Motorola’s G series phones have since long served as polished, stock-android (almost) alternatives to ‘disruptive’ phones from Xiaomi and others that are known to undercut the competition. Off late, Moto has shifted to the same aggressive stance and is offering more hardware for value price – and that’s what the new Moto G60 and Moto G40 Fusion are about.
Here we will be discussing the ins and outs of the Moto G40 Fusion and offers some alluring specs like Snapdragon 732 and 120Hz refresh rate display for a starting price of just 13,999! Is it a phone that you should buy? We’ll answer that and more in our Moto G40 Fusion review.
Moto G40 Fusion Unboxing
The G40 fusion box has all basic accessories, except for the pre-applied screen protector. Here’s what you’d get in the box:
To start with, the Moto G40 Fusion is almost identical to the G60 in terms of design and built. It’s a chunky phone that weighs 225 grams and isn’t as comfortable to hold and manage as, say, the competing phones in the Realme 8 series and Redmi Note 10 series.
The camera array juts out, the 9.8mm thickness notwithstanding. And the case cover bundled in the box doesn’t even out the hump either. However, there are metallic rings lining all three rear sensors that should help keep scratches at bay.
The glossy back and the side frame are both polycarbonate and don’t exude a premium finish or feel. Motorola is one of the rare few brands that retain rear-mounted fingerprint readers in 2021. This is fine since many people find the rear-positioned sensors to be more consistent with unlocking than the side-mounted capacitive readers that are currently in trend.
The sizeable 6.78-inch IPS LCD panel supports a 120Hz high refresh rate and the UI seems well optimized to handle the extra smoothness. During the review period, we set the display to 120Hz, but there is also an Auto mode that switches refresh rate based on the screen content to conserve battery.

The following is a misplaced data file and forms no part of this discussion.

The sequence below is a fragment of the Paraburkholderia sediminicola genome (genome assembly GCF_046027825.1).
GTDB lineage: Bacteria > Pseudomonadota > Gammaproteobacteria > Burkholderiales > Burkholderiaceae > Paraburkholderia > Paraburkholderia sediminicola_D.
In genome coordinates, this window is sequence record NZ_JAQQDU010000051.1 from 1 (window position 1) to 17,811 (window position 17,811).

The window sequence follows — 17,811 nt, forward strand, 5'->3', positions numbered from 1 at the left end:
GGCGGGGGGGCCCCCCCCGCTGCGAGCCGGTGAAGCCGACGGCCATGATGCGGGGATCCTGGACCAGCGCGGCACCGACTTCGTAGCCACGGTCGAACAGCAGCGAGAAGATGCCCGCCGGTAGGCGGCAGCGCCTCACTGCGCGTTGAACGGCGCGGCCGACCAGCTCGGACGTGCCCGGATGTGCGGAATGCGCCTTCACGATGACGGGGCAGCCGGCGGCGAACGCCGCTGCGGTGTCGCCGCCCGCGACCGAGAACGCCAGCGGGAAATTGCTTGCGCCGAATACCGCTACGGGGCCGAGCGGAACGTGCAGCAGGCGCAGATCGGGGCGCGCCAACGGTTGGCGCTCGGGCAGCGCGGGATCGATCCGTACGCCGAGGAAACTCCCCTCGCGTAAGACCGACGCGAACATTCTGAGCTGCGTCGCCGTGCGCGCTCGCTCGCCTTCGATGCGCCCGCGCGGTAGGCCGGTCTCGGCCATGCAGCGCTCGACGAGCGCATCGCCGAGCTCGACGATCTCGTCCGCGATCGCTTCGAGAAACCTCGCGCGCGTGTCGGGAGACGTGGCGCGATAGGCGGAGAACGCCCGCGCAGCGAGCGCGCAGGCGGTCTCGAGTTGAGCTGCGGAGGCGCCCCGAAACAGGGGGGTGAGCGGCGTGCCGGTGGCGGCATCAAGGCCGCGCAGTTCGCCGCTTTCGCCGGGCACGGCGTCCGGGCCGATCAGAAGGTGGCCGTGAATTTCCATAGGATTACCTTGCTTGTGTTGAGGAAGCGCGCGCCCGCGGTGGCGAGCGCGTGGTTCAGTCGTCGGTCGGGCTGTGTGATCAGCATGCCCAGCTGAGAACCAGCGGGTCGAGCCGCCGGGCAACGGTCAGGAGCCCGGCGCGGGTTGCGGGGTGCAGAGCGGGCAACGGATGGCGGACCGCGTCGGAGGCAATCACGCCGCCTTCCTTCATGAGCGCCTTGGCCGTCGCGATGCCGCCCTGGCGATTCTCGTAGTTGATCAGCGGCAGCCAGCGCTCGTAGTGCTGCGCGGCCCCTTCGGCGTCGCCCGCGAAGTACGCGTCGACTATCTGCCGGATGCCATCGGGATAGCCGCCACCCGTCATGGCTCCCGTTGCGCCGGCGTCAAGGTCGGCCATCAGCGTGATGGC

The screen lacks AMOLED contrasts and deep blacks but is HDR compliant and HDR performance for YouTube is good enough for the price. There are three color profiles to choose from – Natural, Boosted, and Saturated – of which the Natural mode targets sRGB color space and was our preferred choice. The display is slightly reflective but gets bright enough to be legible under direct sun.
The phone has a DRM L1 certificate but unlike on the Moto G60, we couldn’t manage to stream HD content on Prime videos.
Moto G40 Fusion review: Performance and Software
Rating: 4 out of 5.
Performance and software are aspects where the Moto G40 Fusion aims to stand out. It’s powered by Snapdragon 732 octa-core chipset paired with LPDDR4x RAM and UFS 2.1 storage. The chip doesn’t support 5G, and if you are willing to let that slide, this is one of the best configurations available in and around the 15K segment.
We did not face any issues with random day-to-day usage. There weren’t any random stutters or app crashes, switching between apps was smooth and efficient, and the software isn’t overly aggressive when it comes to pushing the apps out of the memory.
Our experience with gaming wasn’t as impressive. Call of duty mobile supports High graphics and Max frame rate, but the janks and jitters didn’t go away until we dialed down to Medium graphics and high frame rates. Games like Asphalt 9 ran relatively better. Benchmark scores are at par with what we usually see on SD 732 phones:
Moto G40 Fusion Benchmark Scores
Geekbench 5.1 single core – 480
Geekbench 5.1 multi-core – 1370
PC Mark Work 2.0 – 8107
3D Mark Wildlife – 1118
Androbench Random Read – 153.29 MB/s
Androbench Random Write – 134.30 MB/s
We didn’t face any major issues with call quality and connectivity. 4G carrier aggregation is not supported, though. Other options include dual-band Wi-Fi, Bluetooth 5.0, Dual SIM VoLTE, VoW-iFi, GPS, and NFC. The audio from the mono speaker at the bottom is loud and reasonably clear.